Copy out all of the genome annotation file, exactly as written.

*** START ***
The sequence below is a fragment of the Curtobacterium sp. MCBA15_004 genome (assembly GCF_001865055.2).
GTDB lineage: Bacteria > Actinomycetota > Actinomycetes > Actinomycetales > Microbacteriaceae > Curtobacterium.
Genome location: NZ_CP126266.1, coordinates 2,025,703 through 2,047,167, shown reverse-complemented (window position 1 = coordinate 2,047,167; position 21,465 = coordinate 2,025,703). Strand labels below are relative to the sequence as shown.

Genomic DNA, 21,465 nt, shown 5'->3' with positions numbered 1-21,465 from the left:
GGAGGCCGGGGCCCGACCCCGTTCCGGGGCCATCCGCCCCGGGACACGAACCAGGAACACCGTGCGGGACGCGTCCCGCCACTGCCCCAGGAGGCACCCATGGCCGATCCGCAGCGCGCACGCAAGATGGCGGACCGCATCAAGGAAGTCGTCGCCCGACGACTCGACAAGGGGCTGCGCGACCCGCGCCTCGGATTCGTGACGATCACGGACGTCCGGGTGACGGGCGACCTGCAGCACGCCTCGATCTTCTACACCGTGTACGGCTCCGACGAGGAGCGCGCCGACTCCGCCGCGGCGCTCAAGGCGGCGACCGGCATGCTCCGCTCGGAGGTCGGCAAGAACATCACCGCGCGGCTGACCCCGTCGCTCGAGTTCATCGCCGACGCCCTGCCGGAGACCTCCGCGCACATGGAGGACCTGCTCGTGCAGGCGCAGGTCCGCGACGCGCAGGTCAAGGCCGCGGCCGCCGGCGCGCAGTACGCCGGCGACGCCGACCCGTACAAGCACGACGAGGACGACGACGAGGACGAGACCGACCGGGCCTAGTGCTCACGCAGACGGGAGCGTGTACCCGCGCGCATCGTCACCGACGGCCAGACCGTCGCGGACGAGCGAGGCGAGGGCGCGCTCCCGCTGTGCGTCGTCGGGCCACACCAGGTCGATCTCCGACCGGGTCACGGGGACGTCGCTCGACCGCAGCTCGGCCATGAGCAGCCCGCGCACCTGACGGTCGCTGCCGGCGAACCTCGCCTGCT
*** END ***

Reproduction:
The sequence below is a fragment of the Curtobacterium sp. MCBA15_004 genome (assembly GCF_001865055.2).
GTDB lineage: Bacteria > Actinomycetota > Actinomycetes > Actinomycetales > Microbacteriaceae > Curtobacterium.
Genome location: NZ_CP126266.1, coordinates 2,025,703 through 2,047,167, shown reverse-complemented (window position 1 = coordinate 2,047,167; position 21,465 = coordinate 2,025,703). Strand labels below are relative to the sequence as shown.

Genomic DNA, 21,465 nt, shown 5'->3' with positions numbered 1-21,465 from the left:
GGAGGCCGGGGCCCGACCCCGTTCCGGGGCCATCCGCCCCGGGACACGAACCAGGAACACCGTGCGGGACGCGTCCCGCCACTGCCCCAGGAGGCACCCATGGCCGATCCGCAGCGCGCACGCAAGATGGCGGACCGCATCAAGGAAGTCGTCGCCCGACGACTCGACAAGGGGCTGCGCGACCCGCGCCTCGGATTCGTGACGATCACGGACGTCCGGGTGACGGGCGACCTGCAGCACGCCTCGATCTTCTACACCGTGTACGGCTCCGACGAGGAGCGCGCCGACTCCGCCGCGGCGCTCAAGGCGGCGACCGGCATGCTCCGCTCGGAGGTCGGCAAGAACATCACCGCGCGGCTGACCCCGTCGCTCGAGTTCATCGCCGACGCCCTGCCGGAGACCTCCGCGCACATGGAGGACCTGCTCGTGCAGGCGCAGGTCCGCGACGCGCAGGTCAAGGCCGCGGCCGCCGGCGCGCAGTACGCCGGCGACGCCGACCCGTACAAGCACGACGAGGACGACGACGAGGACGAGACCGACCGGGCCTAGTGCTCACGCAGACGGGAGCGTGTACCCGCGCGCATCGTCACCGACGGCCAGACCGTCGCGGACGAGCGAGGCGAGGGCGCGCTCCCGCTGTGCGTCGTCGGGCCACACCAGGTCGATCTCCGACCGGGTCACGGGGACGTCGCTCGACCGCAGCTCGGCCATGAGCAGCCCGCGCACCTGACGGTCGCTGCCGGCGAACCTCGCCTGCT